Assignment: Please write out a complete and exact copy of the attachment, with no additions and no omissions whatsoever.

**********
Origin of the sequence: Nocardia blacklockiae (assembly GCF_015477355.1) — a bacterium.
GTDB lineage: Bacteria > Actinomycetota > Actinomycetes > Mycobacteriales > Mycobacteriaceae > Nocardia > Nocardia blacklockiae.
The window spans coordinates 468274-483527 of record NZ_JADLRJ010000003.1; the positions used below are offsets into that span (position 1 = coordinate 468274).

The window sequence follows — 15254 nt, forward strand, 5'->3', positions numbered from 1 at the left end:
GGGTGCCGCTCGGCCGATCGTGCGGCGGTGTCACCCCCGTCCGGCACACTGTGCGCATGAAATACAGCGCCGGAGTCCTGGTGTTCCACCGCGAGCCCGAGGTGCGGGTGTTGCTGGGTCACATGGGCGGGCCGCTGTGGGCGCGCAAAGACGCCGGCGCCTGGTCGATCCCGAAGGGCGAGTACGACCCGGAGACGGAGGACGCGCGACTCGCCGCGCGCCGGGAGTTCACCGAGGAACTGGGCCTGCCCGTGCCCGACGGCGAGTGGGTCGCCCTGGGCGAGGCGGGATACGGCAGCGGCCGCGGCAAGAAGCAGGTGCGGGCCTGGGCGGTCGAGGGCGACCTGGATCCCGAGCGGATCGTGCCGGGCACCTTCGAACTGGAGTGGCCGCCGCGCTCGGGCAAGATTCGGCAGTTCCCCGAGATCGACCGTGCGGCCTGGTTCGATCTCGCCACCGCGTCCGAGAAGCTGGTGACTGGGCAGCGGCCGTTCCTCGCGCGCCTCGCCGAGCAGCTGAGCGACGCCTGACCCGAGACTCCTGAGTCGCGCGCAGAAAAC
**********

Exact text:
Origin of the sequence: Nocardia blacklockiae (assembly GCF_015477355.1) — a bacterium.
GTDB lineage: Bacteria > Actinomycetota > Actinomycetes > Mycobacteriales > Mycobacteriaceae > Nocardia > Nocardia blacklockiae.
The window spans coordinates 468274-483527 of record NZ_JADLRJ010000003.1; the positions used below are offsets into that span (position 1 = coordinate 468274).

The window sequence follows — 15254 nt, forward strand, 5'->3', positions numbered from 1 at the left end:
GGGTGCCGCTCGGCCGATCGTGCGGCGGTGTCACCCCCGTCCGGCACACTGTGCGCATGAAATACAGCGCCGGAGTCCTGGTGTTCCACCGCGAGCCCGAGGTGCGGGTGTTGCTGGGTCACATGGGCGGGCCGCTGTGGGCGCGCAAAGACGCCGGCGCCTGGTCGATCCCGAAGGGCGAGTACGACCCGGAGACGGAGGACGCGCGACTCGCCGCGCGCCGGGAGTTCACCGAGGAACTGGGCCTGCCCGTGCCCGACGGCGAGTGGGTCGCCCTGGGCGAGGCGGGATACGGCAGCGGCCGCGGCAAGAAGCAGGTGCGGGCCTGGGCGGTCGAGGGCGACCTGGATCCCGAGCGGATCGTGCCGGGCACCTTCGAACTGGAGTGGCCGCCGCGCTCGGGCAAGATTCGGCAGTTCCCCGAGATCGACCGTGCGGCCTGGTTCGATCTCGCCACCGCGTCCGAGAAGCTGGTGACTGGGCAGCGGCCGTTCCTCGCGCGCCTCGCCGAGCAGCTGAGCGACGCCTGACCCGAGACTCCTGAGTCGCGCGCAGAAAAC